The LG HU915QB flagship ultra-short throw laser TV projector and a trio of JVC's native 4K long-throw projectors including the DLA-NP5, DLA-NZ8 and DLA-NZ9 took top honors last weekend at the Value Electronics 2022 Projector Shootout.

VE Proj22 UST color

Value Electronics, the suburban New York City retailer that has conducted its annual TV Shootout events since 2004, gathered up five UST laser TV projectors and nine premium long-throw projectors for the event, held at The Company building in Manhattan over two days on Saturday, December 10th and Sunday, December 12th. To create an even playing field for all contenders, Jason Dustal, an engineer with Murideo and AVPro Edge and an accomplished ISF instructor, led a team who optimized all 14 projectors for their best image on 120-inch diagonal Seymour AV screens using the company's reference Radiant White material. All projectors, including the USTs, were set up and evaluated in dark-room, controlled-light conditions. The projectors were judged by a committee comprised of video and movie production industry professionals and reviewers from the consumer electronics press.

On Saturday, the five top-line USTs faced-off including (alphabetically) the AWOL Vision LTV-3500 ($4,399), Epson LS800B ($3,499), Hisense PX1-PRO ($2,999), LG HU915QB ($6,499), and Samsung LSP9T ($6,499).

All the projectors except for the Epson were triple-laser models, and all except for the Epson also previously competed in the ProjectorCentral/ Laser TV Showdown held last summer. Among the tri-laser units, all except the LG boast a discrete RGB laser design that offers wide color gamut in excess of Rec.2020, though even the LG, with its RBB+phosphor architecture, achieves the full DCI-P3 gamut that's currently the production limit for virtually all HDR content.

VE ProjectorShootout skintone

Per the scorecard below, the projectors were evaluated across various criteria for both SDR and 4K/HDR performance, including near-black level/shadow detail, color accuracy/skin tone, motion resolution, and others that also included a Bright Content category (not to mistaken for bright-room viewing). The LG enjoyed a commanding victory, winning nine of the 15 categories, and was declared the 2022 "King of UST Projectors."

The standard-throw projectors, meanwhile, competed on Sunday and were segregated by price in three different segments, each with its own winner. The $4,000-$7000 category included (alphabetically), the Epson LS12000 ($4,999), the LG AU810B ($3,999, pro version of the HU810PW), the JVC DLA-NP5 ($6,999), and the Sony VPL-XW5000ES ($5,998). Among these, all are laser projectors except for the JVC, which is the entry-level lamp model in JVC's native 4K family. The Sony and JVC, both featuring LcoS imaging technology known for superior blacks and high contrast, were very nearly tied but the averaged result gave the DLA-NP5 the top spot.

The $11,000 to $16,000 segment included the JVC DLA-NZ7 ($10,999), JVC DLA-NZ8 ($15,999), and Sony VPL-VW6000ES ($11,998). The Sony and JVC DLA-NZ8 competed closely for the top spot, but here again it was the JVC that prevailed when the scores were averaged, primarily on the strength of its near-black and HDR performance.

Two competitors, the JVC DLA-NZ9 ($25,999) and Sony VPL-XW7000ES ($27,999) went head-to-head for the $25,000-$30,000 shoot-out. The Sony excelled with Bright Content and its sophisticated scaling with SDR but the JVC's strength in blacks and image sharpness gave it a considerable edge to take the segment.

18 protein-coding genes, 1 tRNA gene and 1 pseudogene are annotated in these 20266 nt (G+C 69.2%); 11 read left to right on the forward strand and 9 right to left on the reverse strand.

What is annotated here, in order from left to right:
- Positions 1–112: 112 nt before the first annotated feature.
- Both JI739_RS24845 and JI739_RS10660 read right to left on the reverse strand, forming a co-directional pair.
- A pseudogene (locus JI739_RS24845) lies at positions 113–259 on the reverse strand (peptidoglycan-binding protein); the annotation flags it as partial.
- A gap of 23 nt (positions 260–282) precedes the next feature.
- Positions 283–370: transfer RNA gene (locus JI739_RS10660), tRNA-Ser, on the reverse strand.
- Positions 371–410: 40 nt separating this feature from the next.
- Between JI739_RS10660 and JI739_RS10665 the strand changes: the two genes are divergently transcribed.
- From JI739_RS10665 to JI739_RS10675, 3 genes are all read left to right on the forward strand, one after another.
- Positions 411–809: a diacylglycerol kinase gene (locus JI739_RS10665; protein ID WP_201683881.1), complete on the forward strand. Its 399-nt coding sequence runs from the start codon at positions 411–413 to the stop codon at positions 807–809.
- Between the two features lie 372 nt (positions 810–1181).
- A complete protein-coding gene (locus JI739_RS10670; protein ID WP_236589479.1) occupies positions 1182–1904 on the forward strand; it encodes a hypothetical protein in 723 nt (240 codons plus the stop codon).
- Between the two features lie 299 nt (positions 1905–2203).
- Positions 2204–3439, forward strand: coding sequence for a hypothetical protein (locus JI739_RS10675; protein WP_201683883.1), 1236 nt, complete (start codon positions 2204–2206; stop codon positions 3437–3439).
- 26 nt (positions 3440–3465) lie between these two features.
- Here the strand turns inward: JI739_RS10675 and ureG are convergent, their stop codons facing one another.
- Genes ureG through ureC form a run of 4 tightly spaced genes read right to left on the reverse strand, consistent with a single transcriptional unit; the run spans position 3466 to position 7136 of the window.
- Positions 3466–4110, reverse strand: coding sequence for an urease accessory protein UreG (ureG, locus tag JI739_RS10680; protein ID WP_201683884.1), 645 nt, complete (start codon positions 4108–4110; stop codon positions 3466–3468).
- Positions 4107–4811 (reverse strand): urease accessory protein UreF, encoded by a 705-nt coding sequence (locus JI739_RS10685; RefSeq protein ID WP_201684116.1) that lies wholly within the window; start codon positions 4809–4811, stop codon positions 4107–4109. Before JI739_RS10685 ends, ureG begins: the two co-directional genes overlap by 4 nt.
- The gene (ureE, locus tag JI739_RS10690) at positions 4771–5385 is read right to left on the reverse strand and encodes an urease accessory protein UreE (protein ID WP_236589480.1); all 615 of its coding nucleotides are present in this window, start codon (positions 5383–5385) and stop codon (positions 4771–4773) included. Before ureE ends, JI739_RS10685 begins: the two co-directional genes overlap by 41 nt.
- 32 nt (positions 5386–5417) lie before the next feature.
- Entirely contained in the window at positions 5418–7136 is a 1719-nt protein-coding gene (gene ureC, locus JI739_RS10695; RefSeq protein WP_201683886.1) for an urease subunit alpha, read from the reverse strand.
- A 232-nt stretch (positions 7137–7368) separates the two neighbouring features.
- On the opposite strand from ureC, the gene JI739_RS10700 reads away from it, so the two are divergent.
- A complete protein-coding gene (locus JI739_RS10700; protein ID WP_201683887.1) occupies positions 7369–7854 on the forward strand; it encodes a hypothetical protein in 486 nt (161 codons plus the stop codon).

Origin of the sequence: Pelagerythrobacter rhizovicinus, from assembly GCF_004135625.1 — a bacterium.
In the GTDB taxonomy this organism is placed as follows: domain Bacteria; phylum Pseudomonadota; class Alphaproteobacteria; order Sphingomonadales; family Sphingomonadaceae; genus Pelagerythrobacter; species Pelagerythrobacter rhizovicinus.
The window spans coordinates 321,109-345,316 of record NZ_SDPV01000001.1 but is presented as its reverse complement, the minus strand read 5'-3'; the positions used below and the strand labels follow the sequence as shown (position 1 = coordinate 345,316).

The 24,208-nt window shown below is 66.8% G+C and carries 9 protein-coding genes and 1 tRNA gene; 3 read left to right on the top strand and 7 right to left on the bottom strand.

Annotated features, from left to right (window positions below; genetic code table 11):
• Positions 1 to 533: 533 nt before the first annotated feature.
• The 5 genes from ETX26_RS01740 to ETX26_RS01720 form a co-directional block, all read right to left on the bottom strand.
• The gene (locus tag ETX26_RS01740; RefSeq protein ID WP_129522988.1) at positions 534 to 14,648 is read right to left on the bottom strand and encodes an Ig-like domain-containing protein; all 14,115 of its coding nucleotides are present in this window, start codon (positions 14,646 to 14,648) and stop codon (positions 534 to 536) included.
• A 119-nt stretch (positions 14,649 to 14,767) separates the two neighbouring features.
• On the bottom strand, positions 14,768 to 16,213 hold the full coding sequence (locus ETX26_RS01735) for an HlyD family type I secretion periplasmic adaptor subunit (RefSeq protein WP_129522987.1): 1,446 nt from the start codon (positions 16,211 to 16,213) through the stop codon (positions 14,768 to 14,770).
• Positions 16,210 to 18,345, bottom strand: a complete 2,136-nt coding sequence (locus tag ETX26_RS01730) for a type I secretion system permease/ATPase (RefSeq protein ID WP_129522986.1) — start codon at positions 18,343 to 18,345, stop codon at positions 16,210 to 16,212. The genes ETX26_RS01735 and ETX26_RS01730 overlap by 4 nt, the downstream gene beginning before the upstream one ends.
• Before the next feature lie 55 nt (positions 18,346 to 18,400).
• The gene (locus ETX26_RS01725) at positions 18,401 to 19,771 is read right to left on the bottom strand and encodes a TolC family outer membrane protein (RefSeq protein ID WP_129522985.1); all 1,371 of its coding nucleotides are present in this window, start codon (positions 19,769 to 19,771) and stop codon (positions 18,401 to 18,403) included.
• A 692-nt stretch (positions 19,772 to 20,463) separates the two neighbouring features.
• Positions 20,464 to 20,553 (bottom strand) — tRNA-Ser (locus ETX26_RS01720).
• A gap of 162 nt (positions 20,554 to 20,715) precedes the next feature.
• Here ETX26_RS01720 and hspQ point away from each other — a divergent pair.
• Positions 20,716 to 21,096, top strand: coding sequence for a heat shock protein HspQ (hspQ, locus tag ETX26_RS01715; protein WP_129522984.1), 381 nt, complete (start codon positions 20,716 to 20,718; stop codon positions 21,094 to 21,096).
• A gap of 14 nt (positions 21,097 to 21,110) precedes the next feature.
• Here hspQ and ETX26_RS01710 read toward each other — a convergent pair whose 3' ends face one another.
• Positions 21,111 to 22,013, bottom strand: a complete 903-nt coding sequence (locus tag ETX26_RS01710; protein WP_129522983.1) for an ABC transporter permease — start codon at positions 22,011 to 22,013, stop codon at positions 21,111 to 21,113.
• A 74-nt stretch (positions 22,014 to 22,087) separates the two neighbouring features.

Below are the Shootout UST and Long-Throw scorecards for SDR, HDR, and overall ranking. All projectors were scored on a scale of 1 to 10.

UST Scorecards

VE 2022 UST Shootout SDR HDR Scores VE 2022 UST Shootout Overall Scores

Long-Throw Scorecards

VE 2022 shootout LTScores 4Kto7KSDR VE 2022 shootout LTScores 4Kto7K HDR Overall
VE 2022 shootout LTScores 11Kto16K SDR VE 2022 shootout LTScores 11Kto16K HDR Overall
VE 2022 shootout LTScores 25Kto30K SDR VE 2022 shootout LTScores 25Kto30K HDR Overall
Comments (5) Post a Comment
Lauren Posted Dec 15, 2022 11:39 AM PST
When did $3,000 to $7,000 become the "value" category? There are lots of 4k projectors in the $1,000 to $2,000 price range; the ones that mere mortals would consider the "value" range.
henhen59 Posted Dec 16, 2022 3:21 AM PST
I was going to rant about what value means to me (and certainly not starting at 4000$), then I realized that the name of the store or company doing the shootout is named "Value Electronics". it would be good if "value electronics" would do a shoot out of "value projectors" in a "value price range".
Oliver Posted Dec 16, 2022 9:03 AM PST
What about the award winning Formovie UST, which currently graces my home theatre?
Bob D. Posted Dec 16, 2022 11:51 AM PST
Interesting article! I think "value" is more the name of the host than a price category. Now cue the wail and cry of the Sony Panel Degradation Banshees. It's interesting how some of the category scores flipped between Sony and JVC from the test/eval event done earlier this year in Colorado, where the Sonys were deemed to be slightly sharper with better motion handling.
DavidK Posted Dec 17, 2022 7:21 AM PST
Thanks for posting the results. Nothing like an optimized head to head review with seasoned professionals to bring out the truth. I echo Lauren's frustration that the cost of entry into the home theater projector market has become outrageous. Just a pile of low contrast DLP's for those unwilling to spend $5000+ on a display. Hopefully someone steps up to fill the $2000 to $5000 projector wasteland soon.

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